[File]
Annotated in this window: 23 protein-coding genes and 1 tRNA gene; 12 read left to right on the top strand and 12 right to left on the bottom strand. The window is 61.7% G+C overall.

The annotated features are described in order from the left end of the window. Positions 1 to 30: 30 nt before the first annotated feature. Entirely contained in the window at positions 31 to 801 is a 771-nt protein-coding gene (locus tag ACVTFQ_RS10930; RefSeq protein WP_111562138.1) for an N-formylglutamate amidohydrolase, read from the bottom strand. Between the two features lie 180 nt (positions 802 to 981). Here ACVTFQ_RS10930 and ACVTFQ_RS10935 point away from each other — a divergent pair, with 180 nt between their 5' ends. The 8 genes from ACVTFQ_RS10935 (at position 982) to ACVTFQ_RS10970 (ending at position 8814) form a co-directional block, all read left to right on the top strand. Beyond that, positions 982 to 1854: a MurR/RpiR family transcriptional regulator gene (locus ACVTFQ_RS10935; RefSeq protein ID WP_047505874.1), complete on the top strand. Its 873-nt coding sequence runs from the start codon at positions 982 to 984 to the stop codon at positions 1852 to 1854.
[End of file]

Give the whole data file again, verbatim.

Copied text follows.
Annotated in this window: 23 protein-coding genes and 1 tRNA gene; 12 read left to right on the top strand and 12 right to left on the bottom strand. The window is 61.7% G+C overall.

The annotated features are described in order from the left end of the window. Positions 1 to 30: 30 nt before the first annotated feature. Entirely contained in the window at positions 31 to 801 is a 771-nt protein-coding gene (locus tag ACVTFQ_RS10930; RefSeq protein WP_111562138.1) for an N-formylglutamate amidohydrolase, read from the bottom strand. Between the two features lie 180 nt (positions 802 to 981). Here ACVTFQ_RS10930 and ACVTFQ_RS10935 point away from each other — a divergent pair, with 180 nt between their 5' ends. The 8 genes from ACVTFQ_RS10935 (at position 982) to ACVTFQ_RS10970 (ending at position 8814) form a co-directional block, all read left to right on the top strand. Beyond that, positions 982 to 1854: a MurR/RpiR family transcriptional regulator gene (locus ACVTFQ_RS10935; RefSeq protein ID WP_047505874.1), complete on the top strand. Its 873-nt coding sequence runs from the start codon at positions 982 to 984 to the stop codon at positions 1852 to 1854.